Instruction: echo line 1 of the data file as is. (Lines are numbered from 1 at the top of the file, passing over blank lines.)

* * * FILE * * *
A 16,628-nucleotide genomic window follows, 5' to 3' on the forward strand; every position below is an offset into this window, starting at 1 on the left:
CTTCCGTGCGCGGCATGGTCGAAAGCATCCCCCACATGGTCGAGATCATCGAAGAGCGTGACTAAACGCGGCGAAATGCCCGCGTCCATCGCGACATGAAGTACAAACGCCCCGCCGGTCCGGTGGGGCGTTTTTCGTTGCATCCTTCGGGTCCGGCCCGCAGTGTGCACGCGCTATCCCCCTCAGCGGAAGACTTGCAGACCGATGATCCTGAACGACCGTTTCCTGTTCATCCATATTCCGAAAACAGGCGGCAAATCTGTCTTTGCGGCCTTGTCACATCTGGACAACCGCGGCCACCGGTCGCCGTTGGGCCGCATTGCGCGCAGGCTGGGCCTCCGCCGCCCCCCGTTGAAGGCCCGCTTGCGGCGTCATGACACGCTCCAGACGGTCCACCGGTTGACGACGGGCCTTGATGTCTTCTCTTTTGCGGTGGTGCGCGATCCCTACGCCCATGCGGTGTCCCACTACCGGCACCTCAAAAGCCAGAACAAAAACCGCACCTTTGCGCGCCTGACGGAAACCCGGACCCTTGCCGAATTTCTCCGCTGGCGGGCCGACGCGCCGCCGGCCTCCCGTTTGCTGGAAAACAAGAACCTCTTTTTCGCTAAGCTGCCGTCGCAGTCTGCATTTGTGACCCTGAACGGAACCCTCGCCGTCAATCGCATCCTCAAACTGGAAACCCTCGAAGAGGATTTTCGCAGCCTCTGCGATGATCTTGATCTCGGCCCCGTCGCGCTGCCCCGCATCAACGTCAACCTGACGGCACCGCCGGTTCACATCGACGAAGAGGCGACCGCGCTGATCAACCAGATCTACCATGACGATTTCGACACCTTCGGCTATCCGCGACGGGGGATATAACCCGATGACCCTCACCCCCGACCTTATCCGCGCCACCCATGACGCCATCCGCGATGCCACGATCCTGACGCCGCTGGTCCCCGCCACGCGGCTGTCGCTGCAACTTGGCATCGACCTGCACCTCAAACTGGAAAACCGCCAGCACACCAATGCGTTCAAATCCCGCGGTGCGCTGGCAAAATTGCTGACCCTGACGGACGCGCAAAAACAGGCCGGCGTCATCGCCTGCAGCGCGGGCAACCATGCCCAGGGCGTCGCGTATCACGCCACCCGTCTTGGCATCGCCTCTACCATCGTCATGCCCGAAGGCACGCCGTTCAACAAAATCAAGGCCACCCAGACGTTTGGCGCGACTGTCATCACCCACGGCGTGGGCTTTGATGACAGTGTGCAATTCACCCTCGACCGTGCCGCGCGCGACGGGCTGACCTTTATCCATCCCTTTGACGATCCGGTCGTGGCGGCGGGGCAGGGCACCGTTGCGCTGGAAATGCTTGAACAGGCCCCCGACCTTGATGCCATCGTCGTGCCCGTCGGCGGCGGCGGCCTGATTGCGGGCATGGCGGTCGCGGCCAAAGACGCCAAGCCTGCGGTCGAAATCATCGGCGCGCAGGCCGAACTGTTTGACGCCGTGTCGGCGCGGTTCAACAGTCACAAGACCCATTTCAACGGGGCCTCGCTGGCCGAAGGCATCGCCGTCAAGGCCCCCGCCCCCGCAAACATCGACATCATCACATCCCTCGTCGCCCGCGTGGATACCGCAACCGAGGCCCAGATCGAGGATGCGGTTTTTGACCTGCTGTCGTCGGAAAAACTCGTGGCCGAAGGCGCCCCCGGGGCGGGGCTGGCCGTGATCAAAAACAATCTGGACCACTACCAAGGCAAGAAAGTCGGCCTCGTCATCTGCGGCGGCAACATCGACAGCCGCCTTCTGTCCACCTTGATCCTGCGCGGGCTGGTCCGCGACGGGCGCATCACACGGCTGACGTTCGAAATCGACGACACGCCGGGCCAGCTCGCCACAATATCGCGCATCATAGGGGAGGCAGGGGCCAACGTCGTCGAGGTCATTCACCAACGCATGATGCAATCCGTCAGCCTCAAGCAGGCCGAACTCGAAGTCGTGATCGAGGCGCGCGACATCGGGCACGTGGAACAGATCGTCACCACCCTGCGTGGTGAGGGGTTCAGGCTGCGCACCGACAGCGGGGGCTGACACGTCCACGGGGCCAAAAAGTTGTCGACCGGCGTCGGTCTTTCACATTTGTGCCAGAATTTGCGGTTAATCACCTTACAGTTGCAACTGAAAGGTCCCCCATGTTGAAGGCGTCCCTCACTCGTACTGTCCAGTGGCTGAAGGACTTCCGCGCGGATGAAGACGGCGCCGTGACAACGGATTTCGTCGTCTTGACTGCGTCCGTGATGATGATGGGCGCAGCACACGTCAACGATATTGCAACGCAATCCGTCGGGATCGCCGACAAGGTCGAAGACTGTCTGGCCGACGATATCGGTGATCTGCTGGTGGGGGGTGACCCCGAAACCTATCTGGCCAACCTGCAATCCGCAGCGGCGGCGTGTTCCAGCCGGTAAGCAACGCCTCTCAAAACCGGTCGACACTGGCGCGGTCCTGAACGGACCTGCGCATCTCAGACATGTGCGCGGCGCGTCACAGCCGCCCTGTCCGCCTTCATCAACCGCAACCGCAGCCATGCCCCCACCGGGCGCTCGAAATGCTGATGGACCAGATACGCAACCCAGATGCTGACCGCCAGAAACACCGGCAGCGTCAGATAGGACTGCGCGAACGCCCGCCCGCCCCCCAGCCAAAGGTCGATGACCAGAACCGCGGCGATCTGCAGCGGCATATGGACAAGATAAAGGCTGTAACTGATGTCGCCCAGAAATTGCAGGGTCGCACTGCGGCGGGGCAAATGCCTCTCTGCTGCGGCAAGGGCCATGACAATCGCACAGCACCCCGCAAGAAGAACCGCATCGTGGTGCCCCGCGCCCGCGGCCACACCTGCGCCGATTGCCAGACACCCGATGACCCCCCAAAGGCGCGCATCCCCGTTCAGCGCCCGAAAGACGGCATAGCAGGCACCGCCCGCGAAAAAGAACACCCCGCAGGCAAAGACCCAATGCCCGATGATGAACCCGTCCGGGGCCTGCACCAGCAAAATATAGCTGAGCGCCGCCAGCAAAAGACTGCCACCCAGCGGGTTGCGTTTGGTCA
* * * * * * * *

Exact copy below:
A 16,628-nucleotide genomic window follows, 5' to 3' on the forward strand; every position below is an offset into this window, starting at 1 on the left: